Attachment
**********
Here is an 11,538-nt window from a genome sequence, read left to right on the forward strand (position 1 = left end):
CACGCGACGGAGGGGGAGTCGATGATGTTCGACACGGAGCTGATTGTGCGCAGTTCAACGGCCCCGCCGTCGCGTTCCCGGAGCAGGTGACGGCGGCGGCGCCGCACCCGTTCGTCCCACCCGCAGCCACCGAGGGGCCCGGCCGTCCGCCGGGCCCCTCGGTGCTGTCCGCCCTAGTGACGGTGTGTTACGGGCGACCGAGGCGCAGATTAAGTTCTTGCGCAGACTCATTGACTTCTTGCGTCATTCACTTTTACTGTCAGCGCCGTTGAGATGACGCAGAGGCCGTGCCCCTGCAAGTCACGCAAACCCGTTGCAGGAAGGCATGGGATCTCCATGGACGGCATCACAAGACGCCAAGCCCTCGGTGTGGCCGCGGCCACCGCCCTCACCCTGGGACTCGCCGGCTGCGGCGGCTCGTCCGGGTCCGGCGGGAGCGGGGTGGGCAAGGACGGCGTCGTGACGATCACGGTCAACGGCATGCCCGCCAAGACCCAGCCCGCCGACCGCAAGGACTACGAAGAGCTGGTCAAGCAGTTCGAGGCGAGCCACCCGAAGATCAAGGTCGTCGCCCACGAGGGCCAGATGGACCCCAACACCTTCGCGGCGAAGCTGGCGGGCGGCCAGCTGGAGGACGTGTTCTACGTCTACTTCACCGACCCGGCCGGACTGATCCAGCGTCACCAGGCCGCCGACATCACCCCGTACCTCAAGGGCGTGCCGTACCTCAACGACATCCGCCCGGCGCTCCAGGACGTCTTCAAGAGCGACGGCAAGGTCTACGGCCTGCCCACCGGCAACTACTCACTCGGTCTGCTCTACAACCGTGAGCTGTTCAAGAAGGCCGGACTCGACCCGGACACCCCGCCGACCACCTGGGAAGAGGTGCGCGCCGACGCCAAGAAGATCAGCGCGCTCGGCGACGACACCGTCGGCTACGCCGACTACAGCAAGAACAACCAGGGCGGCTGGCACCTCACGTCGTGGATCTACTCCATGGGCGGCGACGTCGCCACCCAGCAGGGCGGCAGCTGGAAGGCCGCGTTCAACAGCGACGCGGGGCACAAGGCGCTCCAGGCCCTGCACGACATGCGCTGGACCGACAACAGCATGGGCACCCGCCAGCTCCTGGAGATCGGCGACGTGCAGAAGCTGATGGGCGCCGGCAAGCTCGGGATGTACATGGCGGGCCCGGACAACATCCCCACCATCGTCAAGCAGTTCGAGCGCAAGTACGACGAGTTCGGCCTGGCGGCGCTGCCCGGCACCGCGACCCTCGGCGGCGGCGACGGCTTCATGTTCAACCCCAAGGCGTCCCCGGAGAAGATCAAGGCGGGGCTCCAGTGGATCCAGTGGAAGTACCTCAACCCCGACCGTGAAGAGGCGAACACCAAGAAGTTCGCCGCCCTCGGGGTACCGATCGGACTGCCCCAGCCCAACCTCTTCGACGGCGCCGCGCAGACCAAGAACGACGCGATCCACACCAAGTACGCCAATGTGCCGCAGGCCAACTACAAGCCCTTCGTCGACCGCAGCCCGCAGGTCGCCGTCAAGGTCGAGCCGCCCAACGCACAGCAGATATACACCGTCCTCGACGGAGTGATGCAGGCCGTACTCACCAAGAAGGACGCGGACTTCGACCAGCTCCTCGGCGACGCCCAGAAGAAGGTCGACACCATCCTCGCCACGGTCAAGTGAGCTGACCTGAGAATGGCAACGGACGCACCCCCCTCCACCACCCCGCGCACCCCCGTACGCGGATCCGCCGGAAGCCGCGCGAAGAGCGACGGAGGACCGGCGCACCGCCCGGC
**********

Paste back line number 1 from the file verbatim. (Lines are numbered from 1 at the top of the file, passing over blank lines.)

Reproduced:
Here is an 11,538-nt window from a genome sequence, read left to right on the forward strand (position 1 = left end):